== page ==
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If you head into Cambodia from Vietnam, chances are you'll end up at this restaurant, where travelers wait as their passports are processed by border patrol.  
Credit: Nathan Borchelt 
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Street vendors hawk their wares among the motley line of vehicles that queue up to catch a ferry, en route to the capital Phnom Penh.  
Credit: Nathan Borchelt 
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A cyclo tour of Phnom Penh is a fantastic—and eco-friendly—way to explore the capital. The guides, typically from small villages outside the city, receive microloans from the Cyclo Center to help them buy the bikes in an effort to establish a steady income stream. The locally-run NGO also teaches the drivers conversational English.  
Credit: Nathan Borchelt 
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Located in the southern part of the city, Phnom Penh's Russian Market sells everything from Buddhist artifacts and tourist t-shirts to car parts, raw meat, fresh fruit, and children's toys. Its name comes from the market's popularity among the city's Russian ex-pats during the 1980s.  
Credit: Nathan Borchelt 
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One of the most somber sites in Phnom Penh, the Tuol Sleng Genocide Museum is housed in a former high school that was used as the notorious Security Prison 21 (S-21) by the Khmer Rouge regime from its rise to power in 1975 to its fall in 1979. Photographs of some of the estimated 1.5 million deaths line the walls, while other rooms have been preserved as evidence of the genocide endured by the country.  
Credit: Nathan Borchelt 
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The infamous Choeung Ek Killing Fields—one of many used during the genocide—sit about 45 minutes outside of the capitol, further evidence of the horrors that befell Cambodia during the Khmer's reign. Bones are still visible in the dirt.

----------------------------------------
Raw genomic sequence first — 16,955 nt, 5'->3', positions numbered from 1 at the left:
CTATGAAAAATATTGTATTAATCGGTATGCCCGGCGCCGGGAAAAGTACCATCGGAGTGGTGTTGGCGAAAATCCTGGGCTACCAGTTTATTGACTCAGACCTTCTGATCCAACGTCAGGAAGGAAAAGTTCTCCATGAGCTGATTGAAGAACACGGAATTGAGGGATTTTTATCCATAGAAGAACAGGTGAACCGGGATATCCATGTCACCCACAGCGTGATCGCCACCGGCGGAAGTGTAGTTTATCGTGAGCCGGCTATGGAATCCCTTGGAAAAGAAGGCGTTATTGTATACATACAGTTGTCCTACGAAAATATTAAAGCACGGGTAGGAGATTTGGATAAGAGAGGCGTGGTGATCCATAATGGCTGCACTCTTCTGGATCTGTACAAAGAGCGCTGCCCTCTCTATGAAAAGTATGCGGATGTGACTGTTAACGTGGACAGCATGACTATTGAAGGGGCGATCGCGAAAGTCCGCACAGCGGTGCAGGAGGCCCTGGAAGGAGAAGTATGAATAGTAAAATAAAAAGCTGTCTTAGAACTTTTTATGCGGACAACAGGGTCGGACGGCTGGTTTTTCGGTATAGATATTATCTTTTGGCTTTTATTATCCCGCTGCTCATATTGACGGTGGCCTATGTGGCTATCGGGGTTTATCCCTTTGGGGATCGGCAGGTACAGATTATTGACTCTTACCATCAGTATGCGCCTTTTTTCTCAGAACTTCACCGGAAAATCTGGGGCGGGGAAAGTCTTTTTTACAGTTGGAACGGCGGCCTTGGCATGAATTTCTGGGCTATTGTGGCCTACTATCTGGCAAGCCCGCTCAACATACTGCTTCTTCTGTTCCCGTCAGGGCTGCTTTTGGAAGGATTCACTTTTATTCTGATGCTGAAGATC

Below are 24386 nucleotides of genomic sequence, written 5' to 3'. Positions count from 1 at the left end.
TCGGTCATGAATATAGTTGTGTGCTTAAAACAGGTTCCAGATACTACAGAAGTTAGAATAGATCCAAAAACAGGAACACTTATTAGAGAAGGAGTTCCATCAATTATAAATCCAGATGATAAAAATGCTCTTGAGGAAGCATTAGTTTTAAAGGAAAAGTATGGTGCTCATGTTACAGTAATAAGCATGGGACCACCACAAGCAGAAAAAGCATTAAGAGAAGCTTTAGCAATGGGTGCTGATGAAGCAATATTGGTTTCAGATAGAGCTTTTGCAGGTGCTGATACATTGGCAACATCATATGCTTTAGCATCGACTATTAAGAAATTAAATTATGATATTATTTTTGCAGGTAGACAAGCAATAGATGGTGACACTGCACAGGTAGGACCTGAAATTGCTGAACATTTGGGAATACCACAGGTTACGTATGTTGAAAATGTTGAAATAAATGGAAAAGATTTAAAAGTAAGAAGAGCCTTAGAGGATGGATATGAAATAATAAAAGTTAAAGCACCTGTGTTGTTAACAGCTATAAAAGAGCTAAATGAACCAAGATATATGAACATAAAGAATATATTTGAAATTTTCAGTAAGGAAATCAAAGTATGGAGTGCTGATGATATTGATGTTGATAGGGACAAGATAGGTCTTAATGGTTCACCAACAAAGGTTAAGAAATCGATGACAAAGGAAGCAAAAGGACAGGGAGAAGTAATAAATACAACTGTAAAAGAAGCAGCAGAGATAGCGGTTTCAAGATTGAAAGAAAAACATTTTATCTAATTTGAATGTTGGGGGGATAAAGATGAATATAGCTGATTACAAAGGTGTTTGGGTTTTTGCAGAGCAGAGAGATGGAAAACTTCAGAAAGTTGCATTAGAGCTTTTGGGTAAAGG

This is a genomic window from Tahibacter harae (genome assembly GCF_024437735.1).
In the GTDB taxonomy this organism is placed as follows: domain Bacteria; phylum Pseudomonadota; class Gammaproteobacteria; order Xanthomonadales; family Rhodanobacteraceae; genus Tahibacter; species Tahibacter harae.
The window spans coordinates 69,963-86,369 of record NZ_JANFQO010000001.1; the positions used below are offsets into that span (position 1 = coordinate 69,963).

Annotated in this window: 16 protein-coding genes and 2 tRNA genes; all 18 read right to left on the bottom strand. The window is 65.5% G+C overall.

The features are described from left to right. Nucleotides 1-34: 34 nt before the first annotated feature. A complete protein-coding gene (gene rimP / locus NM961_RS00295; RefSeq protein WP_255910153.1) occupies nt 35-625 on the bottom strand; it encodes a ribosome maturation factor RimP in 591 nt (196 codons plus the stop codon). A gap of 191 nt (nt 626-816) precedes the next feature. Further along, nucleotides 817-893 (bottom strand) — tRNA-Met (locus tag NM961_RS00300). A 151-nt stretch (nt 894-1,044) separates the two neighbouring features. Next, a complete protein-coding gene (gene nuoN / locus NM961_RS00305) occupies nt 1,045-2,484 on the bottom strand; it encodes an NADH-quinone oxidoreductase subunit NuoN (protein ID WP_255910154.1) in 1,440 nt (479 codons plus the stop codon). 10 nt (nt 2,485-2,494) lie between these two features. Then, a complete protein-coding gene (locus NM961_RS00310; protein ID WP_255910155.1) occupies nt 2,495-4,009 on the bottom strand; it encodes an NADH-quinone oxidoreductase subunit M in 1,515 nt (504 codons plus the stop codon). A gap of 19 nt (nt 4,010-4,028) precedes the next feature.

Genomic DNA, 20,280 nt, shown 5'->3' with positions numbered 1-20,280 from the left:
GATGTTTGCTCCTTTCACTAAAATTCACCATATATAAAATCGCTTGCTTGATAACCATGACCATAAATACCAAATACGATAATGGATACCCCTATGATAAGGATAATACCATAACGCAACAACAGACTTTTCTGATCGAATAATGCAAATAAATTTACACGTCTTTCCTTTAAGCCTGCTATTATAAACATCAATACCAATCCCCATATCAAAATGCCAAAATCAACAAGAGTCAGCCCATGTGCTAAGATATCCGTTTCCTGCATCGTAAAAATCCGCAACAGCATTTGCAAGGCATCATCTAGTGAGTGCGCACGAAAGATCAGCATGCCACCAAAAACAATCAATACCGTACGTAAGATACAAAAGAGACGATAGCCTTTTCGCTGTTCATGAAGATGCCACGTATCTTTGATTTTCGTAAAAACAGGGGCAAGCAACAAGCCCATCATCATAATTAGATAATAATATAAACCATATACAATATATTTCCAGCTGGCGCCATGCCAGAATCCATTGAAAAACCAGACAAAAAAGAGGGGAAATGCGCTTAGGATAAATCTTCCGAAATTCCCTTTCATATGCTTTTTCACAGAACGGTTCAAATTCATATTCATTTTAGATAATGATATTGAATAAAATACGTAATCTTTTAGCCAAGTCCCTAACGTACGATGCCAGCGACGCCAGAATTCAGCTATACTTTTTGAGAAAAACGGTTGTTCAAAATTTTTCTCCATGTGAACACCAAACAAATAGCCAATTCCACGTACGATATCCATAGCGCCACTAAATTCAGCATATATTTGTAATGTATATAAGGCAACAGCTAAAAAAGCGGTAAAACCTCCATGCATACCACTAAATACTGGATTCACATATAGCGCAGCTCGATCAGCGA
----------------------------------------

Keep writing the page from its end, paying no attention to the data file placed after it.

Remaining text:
Credit: Nathan Borchelt 
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A commemorative stupa filled with the skulls of victims sits at the center of Choeung Ek.  
Credit: Nathan Borchelt 
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I ran into this charming girl at a small homestay between Phnom Penh and Siam Reap. As a result of the genocide, roughly 50 percent of Cambodia's population is under the age of 18.  
Credit: Nathan Borchelt 
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A furious tropical storm rolls in near a small village who subsist on the area rice paddies.  
Credit: Nathan Borchelt 
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Siam Reap on a rainy afternoon, as seen from the back seat of a speeding tuk-tuk. This small, easily-navigated town serves as the gateway to Cambodia's famed Ankor temples.  
Credit: Nathan Borchelt 
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And the most well-known of those temples? Undeniably, Angkor Wat, which was built by King Suryavarman II between 1113 and 1150. The reflection—as seen, here, at sunrise—is cast off a four-foot-wide, 570-foot-long moat that encircles the temple complex.  
Credit: Nathan Borchelt 
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The temple itself is lined with extensive, exquisitely-detailed, recently-restored bas relief sculptures.  
Credit: Nathan Borchelt 
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The front of Angkor Wat at sunrise, as seen from a small pond to the right of the main temple walkway.  
Credit: Nathan Borchelt 
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Unlike Angkor Wat, Ta Prohm hasn't been nearly so restored, and today the jungle on which the temple complex was built is in the midst of claiming back its real estate.  
Credit: Nathan Borchelt 
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The sprawling complex is a maze of stone rooms and structures dwarfed by massive trees and roots.  
Credit: Nathan Borchelt 
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Ta Prohm's iconic landscape might also be the most memorable part of Tomb Raider, which was filmed on location in Cambodia.  
Credit: Nathan Borchelt 
 
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